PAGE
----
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If this is your first visit, welcome to my blog of memories and observations. If you wish to be notified of new posts, enter an e-mail address above, and click on "Submit." As we move through a seventh year of this venture, I thank all who have made regular visits, as well as fellow bloggers who have found Stomp Off worth linking to. Doing this sort of thing is time-consuming, but I try to post fresh material at least once a week—let me know what you think. There is a Commentary option at the end of each post and a Guest Book can be reached by scrolling down and clicking on the quill image. I welcome your observations, reaction and/or suggestions in either spot—or both. As for blog content, the most current posts are on the home page, starting at the top. Earlier items are listed by month, year and title in the archive index. To zero in on a particular key word or subject, use the search option that is located directly beneath the blog's masthead. Most images can be enlarged with a mouse click, and there are links to some of my favorite blogs, etc. Since visitors have come from 150 countries, a translator with numerous languages is located below. You can at any time revert to English with a click at the top left of this page:

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11/19/10

1953 Jam Session continued...



Here, from the jam session I recorded when Lionel Hampton brought his band to Copenhagen on November 12, 1953, is a 24-minute version of Indiana. A few years back, I gave my friend Don Schlitten permission to use about ten minutes of this recordings for a Xanadu album called International Jam Sessions. That snippet marks the only publication of anything from these tape until I posted two selections here almost exactly 57 years later. Here is a link to that post, which contains Perdido (sorry for the missing opening solos) and All the Things You Are. Now, I end this particular glimpse of my past with the full version of Indiana. At the very end, you will hear me or someone else say, in Danish, that Lionel is going to play but that we must not record him. Lionel did perform—seated to the right of Jørgen Bengtson—an index finger version of   something I dubbed Anniversary Boogie. Many years later, I confessed to Hamp that I had kept the tape machine running, but under a closed lid. He was happy to hear that and asked me to give him a copy, which I did. The original tape rests somewhere in my closet and I will post it if I find it.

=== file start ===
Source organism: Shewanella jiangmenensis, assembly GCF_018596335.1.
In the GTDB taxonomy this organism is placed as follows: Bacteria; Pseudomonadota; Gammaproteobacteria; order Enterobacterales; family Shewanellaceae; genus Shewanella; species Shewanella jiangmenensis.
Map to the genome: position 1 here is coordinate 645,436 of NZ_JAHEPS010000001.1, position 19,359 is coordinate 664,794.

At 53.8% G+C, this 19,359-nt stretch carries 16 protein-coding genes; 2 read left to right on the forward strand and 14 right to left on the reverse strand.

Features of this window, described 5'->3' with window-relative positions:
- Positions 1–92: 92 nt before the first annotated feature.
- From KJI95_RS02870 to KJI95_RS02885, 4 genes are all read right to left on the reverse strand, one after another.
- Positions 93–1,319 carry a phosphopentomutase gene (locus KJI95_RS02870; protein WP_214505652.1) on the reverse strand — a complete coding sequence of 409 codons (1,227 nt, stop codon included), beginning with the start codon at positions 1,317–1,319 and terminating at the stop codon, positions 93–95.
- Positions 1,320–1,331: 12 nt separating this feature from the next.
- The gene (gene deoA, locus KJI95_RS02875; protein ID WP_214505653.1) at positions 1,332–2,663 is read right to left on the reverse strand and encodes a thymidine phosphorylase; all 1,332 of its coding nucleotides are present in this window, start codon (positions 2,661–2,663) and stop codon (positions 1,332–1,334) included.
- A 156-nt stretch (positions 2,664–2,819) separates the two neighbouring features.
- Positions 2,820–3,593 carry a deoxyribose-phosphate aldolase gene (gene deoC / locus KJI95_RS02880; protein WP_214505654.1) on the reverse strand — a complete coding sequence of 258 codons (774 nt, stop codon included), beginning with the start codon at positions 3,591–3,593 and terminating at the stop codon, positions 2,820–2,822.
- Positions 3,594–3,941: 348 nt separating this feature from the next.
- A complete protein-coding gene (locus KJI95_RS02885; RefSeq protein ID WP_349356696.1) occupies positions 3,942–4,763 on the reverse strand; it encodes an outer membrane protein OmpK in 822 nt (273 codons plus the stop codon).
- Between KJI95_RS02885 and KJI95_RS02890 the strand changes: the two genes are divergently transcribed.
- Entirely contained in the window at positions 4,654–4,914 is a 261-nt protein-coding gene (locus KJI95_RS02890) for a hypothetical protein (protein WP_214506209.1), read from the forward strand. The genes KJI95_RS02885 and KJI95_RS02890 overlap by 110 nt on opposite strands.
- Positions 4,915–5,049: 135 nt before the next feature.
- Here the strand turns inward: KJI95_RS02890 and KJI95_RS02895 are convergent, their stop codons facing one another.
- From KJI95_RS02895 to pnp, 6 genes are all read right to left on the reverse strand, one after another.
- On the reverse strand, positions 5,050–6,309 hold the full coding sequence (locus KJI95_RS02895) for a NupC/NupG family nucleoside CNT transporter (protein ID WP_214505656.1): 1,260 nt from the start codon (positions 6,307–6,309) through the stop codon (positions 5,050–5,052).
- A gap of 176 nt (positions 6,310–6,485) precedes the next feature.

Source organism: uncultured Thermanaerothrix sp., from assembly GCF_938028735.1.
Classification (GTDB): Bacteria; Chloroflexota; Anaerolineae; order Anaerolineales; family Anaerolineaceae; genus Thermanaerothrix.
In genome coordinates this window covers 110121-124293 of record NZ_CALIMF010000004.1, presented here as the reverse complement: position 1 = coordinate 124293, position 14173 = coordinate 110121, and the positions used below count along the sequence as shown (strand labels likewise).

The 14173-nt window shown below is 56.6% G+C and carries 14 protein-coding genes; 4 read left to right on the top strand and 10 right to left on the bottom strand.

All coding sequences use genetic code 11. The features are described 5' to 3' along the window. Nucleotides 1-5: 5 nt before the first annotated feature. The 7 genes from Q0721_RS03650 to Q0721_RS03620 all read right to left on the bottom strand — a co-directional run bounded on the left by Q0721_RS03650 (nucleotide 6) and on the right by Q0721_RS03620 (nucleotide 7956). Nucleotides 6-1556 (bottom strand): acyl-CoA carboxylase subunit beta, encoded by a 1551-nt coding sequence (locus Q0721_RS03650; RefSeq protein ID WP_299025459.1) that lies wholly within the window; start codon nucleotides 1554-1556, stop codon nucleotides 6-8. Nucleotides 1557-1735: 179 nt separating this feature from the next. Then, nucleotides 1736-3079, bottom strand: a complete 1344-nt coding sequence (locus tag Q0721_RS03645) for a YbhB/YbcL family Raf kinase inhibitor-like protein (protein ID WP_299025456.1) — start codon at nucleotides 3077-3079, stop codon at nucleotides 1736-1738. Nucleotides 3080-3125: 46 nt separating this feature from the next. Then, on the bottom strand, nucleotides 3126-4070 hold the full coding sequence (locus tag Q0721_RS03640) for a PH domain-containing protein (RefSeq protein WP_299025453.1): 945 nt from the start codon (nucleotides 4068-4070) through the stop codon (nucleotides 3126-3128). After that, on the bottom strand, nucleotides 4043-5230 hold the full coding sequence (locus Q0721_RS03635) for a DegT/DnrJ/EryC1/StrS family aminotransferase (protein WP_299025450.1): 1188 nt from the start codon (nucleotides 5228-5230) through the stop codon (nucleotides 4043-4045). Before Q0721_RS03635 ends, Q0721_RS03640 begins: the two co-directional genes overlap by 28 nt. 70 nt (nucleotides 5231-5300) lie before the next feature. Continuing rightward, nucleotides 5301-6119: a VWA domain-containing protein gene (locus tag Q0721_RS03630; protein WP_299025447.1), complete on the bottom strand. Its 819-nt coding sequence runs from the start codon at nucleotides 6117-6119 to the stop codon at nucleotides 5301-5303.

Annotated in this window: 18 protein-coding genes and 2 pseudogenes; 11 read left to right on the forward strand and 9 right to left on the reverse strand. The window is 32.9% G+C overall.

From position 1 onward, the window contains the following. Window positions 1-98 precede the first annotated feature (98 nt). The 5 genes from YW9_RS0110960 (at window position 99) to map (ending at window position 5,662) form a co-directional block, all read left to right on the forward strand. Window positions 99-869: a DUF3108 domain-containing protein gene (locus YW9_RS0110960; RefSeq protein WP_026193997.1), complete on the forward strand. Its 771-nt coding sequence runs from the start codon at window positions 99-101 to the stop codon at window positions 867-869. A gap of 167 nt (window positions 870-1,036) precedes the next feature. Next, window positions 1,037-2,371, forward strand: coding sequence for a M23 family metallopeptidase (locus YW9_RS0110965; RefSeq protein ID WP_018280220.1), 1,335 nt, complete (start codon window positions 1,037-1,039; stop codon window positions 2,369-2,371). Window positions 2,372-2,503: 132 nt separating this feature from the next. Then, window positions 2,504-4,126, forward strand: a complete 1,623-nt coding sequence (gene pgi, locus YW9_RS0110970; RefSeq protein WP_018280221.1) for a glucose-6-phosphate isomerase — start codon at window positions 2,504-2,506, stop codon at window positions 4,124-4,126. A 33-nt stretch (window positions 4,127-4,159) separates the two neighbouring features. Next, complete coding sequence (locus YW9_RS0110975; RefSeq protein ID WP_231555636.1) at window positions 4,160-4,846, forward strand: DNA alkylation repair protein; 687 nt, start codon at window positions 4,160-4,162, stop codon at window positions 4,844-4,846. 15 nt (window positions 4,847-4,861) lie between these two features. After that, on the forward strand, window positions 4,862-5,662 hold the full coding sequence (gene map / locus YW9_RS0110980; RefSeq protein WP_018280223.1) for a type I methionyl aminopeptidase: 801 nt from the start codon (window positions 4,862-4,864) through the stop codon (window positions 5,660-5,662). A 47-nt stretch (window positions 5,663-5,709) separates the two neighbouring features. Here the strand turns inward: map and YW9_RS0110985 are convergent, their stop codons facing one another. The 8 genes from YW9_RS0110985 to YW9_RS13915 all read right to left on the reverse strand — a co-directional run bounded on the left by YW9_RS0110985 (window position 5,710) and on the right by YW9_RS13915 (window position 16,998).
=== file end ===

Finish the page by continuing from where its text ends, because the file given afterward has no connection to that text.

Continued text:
I wish to thank those of you who commented on these tapes in various online forums. They attracted close to 500 visitors in the first two days, which overwhelmed me. I hope Indiana prompts return visits and comments (you can use the comment option that ends this post, or the blog's guestbook). It would also be great if you could help me identify some of the solos.


4 comments:

  1. Phenomenal. The '53 Paris sessions get a lot of play, and the Schlitten release is a perennial favorite - but this is just treasure.
    Thank you.

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  2. What can I say except thank you, thank you, thank you.

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  3. Thank you, Rab Hines.

    ...and what can I say, Mr. Khoshbakht, except that I am honored by your visit.

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  4. Seems pretty clear that Art is first up on trumpet and then Cliff... thanks for posting. I love these informal recordings; they have so much life in them.

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